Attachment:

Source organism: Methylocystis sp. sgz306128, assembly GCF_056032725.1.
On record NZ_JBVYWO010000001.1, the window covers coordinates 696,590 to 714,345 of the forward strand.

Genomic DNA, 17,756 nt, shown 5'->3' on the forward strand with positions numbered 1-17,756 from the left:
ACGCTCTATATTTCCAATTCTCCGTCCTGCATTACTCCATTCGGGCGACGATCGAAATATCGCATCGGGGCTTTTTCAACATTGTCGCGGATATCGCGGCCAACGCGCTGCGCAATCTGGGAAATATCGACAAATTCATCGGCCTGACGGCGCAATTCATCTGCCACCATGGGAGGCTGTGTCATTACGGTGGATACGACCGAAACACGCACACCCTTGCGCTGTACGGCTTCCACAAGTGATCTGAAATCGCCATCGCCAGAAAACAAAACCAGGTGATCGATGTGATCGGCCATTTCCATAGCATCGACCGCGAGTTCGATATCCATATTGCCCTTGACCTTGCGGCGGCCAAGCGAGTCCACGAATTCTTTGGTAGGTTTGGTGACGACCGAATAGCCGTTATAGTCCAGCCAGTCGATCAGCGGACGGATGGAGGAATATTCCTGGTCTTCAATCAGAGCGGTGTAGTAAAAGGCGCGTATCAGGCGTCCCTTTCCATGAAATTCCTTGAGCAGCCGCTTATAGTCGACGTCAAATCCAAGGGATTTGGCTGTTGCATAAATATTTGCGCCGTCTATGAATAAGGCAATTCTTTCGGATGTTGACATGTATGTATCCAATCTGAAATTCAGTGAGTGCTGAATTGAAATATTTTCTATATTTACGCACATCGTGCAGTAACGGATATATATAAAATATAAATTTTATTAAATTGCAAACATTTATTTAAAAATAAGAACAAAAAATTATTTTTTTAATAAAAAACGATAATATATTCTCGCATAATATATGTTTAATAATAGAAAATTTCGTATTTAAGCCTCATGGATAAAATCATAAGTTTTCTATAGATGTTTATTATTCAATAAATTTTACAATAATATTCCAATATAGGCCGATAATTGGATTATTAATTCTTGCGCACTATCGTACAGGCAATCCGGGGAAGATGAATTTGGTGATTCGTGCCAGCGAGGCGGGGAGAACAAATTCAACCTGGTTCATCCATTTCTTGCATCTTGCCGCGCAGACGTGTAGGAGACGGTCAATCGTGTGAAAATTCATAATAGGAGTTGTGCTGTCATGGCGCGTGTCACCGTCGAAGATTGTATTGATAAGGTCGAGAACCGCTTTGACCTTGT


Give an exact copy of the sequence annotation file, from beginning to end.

Source organism: Methylocystis sp. sgz306128, assembly GCF_056032725.1.
On record NZ_JBVYWO010000001.1, the window covers coordinates 696,590 to 714,345 of the forward strand.

Genomic DNA, 17,756 nt, shown 5'->3' on the forward strand with positions numbered 1-17,756 from the left:
ACGCTCTATATTTCCAATTCTCCGTCCTGCATTACTCCATTCGGGCGACGATCGAAATATCGCATCGGGGCTTTTTCAACATTGTCGCGGATATCGCGGCCAACGCGCTGCGCAATCTGGGAAATATCGACAAATTCATCGGCCTGACGGCGCAATTCATCTGCCACCATGGGAGGCTGTGTCATTACGGTGGATACGACCGAAACACGCACACCCTTGCGCTGTACGGCTTCCACAAGTGATCTGAAATCGCCATCGCCAGAAAACAAAACCAGGTGATCGATGTGATCGGCCATTTCCATAGCATCGACCGCGAGTTCGATATCCATATTGCCCTTGACCTTGCGGCGGCCAAGCGAGTCCACGAATTCTTTGGTAGGTTTGGTGACGACCGAATAGCCGTTATAGTCCAGCCAGTCGATCAGCGGACGGATGGAGGAATATTCCTGGTCTTCAATCAGAGCGGTGTAGTAAAAGGCGCGTATCAGGCGTCCCTTTCCATGAAATTCCTTGAGCAGCCGCTTATAGTCGACGTCAAATCCAAGGGATTTGGCTGTTGCATAAATATTTGCGCCGTCTATGAATAAGGCAATTCTTTCGGATGTTGACATGTATGTATCCAATCTGAAATTCAGTGAGTGCTGAATTGAAATATTTTCTATATTTACGCACATCGTGCAGTAACGGATATATATAAAATATAAATTTTATTAAATTGCAAACATTTATTTAAAAATAAGAACAAAAAATTATTTTTTTAATAAAAAACGATAATATATTCTCGCATAATATATGTTTAATAATAGAAAATTTCGTATTTAAGCCTCATGGATAAAATCATAAGTTTTCTATAGATGTTTATTATTCAATAAATTTTACAATAATATTCCAATATAGGCCGATAATTGGATTATTAATTCTTGCGCACTATCGTACAGGCAATCCGGGGAAGATGAATTTGGTGATTCGTGCCAGCGAGGCGGGGAGAACAAATTCAACCTGGTTCATCCATTTCTTGCATCTTGCCGCGCAGACGTGTAGGAGACGGTCAATCGTGTGAAAATTCATAATAGGAGTTGTGCTGTCATGGCGCGTGTCACCGTCGAAGATTGTATTGATAAGGTCGAGAACCGCTTTGACCTTGT